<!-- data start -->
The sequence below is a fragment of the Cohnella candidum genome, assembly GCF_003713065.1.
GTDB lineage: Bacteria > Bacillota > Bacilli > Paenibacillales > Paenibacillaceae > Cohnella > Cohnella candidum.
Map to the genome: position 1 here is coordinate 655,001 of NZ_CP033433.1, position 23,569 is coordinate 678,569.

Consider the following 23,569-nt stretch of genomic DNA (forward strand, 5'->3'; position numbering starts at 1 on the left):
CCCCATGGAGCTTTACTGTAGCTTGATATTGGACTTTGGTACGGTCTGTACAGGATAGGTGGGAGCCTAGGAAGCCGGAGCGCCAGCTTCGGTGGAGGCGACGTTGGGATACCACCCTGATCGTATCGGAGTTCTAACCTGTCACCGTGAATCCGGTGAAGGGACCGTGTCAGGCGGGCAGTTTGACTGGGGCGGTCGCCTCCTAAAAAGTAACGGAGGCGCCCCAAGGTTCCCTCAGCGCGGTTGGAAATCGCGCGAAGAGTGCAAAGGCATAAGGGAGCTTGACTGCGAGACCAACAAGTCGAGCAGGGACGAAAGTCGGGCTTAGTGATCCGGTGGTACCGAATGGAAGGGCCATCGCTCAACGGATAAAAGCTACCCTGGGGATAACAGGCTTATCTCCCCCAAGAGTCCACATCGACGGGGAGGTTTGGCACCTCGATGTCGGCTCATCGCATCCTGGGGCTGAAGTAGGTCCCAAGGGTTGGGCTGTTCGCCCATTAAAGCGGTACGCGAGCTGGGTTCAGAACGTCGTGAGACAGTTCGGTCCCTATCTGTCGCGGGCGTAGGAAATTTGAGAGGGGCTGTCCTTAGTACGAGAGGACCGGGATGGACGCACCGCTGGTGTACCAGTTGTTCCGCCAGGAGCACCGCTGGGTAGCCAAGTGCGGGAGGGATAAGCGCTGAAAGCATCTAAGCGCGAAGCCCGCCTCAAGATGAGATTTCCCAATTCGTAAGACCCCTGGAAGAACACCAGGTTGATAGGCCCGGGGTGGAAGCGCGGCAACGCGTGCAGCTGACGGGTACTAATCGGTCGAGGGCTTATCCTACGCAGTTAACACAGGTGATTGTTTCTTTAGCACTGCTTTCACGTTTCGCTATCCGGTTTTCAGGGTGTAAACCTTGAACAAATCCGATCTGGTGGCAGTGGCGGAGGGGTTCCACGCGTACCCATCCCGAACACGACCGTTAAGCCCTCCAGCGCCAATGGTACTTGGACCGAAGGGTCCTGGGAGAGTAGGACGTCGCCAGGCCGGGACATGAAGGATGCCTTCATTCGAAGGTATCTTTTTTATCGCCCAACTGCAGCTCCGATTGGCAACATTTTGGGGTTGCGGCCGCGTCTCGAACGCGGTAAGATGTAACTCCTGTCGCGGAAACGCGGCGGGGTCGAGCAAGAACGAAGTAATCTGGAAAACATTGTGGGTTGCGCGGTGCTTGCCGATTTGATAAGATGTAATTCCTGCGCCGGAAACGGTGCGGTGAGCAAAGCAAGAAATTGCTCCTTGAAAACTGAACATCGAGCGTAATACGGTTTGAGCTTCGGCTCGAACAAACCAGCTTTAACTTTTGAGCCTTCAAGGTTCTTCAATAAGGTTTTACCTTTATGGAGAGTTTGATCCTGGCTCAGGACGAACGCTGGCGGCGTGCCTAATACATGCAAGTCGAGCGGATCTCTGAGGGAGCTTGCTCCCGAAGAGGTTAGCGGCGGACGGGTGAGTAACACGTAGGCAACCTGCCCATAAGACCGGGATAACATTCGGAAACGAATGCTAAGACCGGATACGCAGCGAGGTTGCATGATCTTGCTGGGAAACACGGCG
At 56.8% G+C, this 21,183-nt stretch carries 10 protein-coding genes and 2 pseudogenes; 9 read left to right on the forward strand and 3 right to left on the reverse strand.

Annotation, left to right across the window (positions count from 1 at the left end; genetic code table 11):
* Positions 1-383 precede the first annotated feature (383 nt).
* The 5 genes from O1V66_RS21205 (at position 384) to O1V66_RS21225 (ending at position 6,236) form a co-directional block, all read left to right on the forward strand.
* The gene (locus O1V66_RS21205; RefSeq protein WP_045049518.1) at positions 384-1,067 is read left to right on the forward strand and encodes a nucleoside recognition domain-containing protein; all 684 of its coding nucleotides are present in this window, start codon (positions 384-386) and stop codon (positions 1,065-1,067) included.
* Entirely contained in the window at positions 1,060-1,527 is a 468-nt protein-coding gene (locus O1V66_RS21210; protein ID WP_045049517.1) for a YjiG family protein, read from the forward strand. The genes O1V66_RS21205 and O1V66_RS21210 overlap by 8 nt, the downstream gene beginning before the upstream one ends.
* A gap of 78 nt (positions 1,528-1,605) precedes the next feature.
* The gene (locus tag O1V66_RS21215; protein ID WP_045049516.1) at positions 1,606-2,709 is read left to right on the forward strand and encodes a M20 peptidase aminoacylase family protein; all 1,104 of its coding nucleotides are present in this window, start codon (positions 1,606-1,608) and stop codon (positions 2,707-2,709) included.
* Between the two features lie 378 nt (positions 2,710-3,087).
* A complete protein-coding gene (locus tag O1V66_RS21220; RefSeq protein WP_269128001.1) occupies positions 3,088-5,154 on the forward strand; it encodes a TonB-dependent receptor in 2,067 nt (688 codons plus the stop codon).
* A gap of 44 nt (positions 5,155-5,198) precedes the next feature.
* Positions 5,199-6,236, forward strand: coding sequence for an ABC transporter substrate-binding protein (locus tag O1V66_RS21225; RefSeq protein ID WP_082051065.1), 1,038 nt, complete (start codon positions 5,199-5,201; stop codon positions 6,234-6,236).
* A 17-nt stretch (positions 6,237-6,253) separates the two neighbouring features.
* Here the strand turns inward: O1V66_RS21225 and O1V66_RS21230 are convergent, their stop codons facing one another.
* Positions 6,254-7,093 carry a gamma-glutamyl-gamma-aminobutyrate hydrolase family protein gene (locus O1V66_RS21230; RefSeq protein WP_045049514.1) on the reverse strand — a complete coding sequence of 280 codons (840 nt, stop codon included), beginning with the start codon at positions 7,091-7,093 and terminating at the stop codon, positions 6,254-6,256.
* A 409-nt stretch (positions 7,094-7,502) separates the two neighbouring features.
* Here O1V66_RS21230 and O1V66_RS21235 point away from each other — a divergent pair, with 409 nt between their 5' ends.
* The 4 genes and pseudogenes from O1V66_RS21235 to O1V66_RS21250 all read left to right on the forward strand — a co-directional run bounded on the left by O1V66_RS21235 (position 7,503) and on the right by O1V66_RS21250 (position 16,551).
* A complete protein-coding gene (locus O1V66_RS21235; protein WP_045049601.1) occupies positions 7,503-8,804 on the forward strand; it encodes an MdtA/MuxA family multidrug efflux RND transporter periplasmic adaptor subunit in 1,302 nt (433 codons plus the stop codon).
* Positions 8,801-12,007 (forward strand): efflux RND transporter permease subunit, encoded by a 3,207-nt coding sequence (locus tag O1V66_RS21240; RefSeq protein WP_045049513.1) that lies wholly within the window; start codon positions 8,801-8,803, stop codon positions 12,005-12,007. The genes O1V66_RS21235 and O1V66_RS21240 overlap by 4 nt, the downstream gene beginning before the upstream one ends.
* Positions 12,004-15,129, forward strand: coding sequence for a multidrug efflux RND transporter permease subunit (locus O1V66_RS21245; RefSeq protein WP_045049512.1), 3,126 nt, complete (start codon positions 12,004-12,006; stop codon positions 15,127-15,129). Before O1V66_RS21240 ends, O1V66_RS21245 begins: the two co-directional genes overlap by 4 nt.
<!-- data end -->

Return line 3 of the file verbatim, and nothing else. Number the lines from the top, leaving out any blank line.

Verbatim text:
Map to the genome: position 1 here is coordinate 655,001 of NZ_CP033433.1, position 23,569 is coordinate 678,569.